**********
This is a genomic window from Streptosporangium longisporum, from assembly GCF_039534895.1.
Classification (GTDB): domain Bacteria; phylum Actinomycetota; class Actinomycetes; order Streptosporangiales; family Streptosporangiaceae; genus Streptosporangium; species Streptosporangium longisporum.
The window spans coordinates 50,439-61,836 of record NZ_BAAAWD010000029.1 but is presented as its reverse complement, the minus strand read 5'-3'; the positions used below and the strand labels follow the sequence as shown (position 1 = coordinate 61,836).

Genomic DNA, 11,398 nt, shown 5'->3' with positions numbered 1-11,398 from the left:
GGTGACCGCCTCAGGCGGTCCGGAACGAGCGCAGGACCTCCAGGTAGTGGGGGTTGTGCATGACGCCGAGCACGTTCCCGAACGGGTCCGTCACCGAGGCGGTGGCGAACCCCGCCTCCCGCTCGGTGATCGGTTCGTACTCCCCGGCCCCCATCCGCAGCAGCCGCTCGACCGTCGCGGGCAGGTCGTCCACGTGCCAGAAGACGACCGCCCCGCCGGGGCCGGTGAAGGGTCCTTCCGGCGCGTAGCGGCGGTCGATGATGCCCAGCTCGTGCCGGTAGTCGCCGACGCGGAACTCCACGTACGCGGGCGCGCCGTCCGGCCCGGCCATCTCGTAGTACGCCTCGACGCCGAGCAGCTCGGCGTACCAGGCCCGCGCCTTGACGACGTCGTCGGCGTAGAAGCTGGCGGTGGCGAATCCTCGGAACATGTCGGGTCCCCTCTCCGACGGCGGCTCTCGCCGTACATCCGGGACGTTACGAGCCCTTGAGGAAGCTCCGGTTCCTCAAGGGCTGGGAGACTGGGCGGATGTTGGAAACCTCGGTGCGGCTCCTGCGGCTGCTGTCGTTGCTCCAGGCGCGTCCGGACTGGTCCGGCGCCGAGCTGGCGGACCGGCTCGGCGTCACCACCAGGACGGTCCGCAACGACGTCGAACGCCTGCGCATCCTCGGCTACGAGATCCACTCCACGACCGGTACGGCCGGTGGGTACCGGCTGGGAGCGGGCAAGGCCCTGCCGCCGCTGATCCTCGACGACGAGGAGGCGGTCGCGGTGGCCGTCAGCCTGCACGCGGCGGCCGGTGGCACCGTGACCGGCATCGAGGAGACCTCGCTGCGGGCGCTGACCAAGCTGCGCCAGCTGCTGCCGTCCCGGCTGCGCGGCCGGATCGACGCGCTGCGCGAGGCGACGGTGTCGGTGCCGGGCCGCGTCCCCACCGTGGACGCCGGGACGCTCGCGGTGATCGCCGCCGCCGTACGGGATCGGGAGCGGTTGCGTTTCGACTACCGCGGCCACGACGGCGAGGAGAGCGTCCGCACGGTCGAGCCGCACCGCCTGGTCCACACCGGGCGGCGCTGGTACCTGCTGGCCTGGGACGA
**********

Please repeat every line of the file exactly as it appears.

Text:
This is a genomic window from Streptosporangium longisporum, from assembly GCF_039534895.1.
Classification (GTDB): domain Bacteria; phylum Actinomycetota; class Actinomycetes; order Streptosporangiales; family Streptosporangiaceae; genus Streptosporangium; species Streptosporangium longisporum.
The window spans coordinates 50,439-61,836 of record NZ_BAAAWD010000029.1 but is presented as its reverse complement, the minus strand read 5'-3'; the positions used below and the strand labels follow the sequence as shown (position 1 = coordinate 61,836).

Genomic DNA, 11,398 nt, shown 5'->3' with positions numbered 1-11,398 from the left:
GGTGACCGCCTCAGGCGGTCCGGAACGAGCGCAGGACCTCCAGGTAGTGGGGGTTGTGCATGACGCCGAGCACGTTCCCGAACGGGTCCGTCACCGAGGCGGTGGCGAACCCCGCCTCCCGCTCGGTGATCGGTTCGTACTCCCCGGCCCCCATCCGCAGCAGCCGCTCGACCGTCGCGGGCAGGTCGTCCACGTGCCAGAAGACGACCGCCCCGCCGGGGCCGGTGAAGGGTCCTTCCGGCGCGTAGCGGCGGTCGATGATGCCCAGCTCGTGCCGGTAGTCGCCGACGCGGAACTCCACGTACGCGGGCGCGCCGTCCGGCCCGGCCATCTCGTAGTACGCCTCGACGCCGAGCAGCTCGGCGTACCAGGCCCGCGCCTTGACGACGTCGTCGGCGTAGAAGCTGGCGGTGGCGAATCCTCGGAACATGTCGGGTCCCCTCTCCGACGGCGGCTCTCGCCGTACATCCGGGACGTTACGAGCCCTTGAGGAAGCTCCGGTTCCTCAAGGGCTGGGAGACTGGGCGGATGTTGGAAACCTCGGTGCGGCTCCTGCGGCTGCTGTCGTTGCTCCAGGCGCGTCCGGACTGGTCCGGCGCCGAGCTGGCGGACCGGCTCGGCGTCACCACCAGGACGGTCCGCAACGACGTCGAACGCCTGCGCATCCTCGGCTACGAGATCCACTCCACGACCGGTACGGCCGGTGGGTACCGGCTGGGAGCGGGCAAGGCCCTGCCGCCGCTGATCCTCGACGACGAGGAGGCGGTCGCGGTGGCCGTCAGCCTGCACGCGGCGGCCGGTGGCACCGTGACCGGCATCGAGGAGACCTCGCTGCGGGCGCTGACCAAGCTGCGCCAGCTGCTGCCGTCCCGGCTGCGCGGCCGGATCGACGCGCTGCGCGAGGCGACGGTGTCGGTGCCGGGCCGCGTCCCCACCGTGGACGCCGGGACGCTCGCGGTGATCGCCGCCGCCGTACGGGATCGGGAGCGGTTGCGTTTCGACTACCGCGGCCACGACGGCGAGGAGAGCGTCCGCACGGTCGAGCCGCACCGCCTGGTCCACACCGGGCGGCGCTGGTACCTGCTGGCCTGGGACGA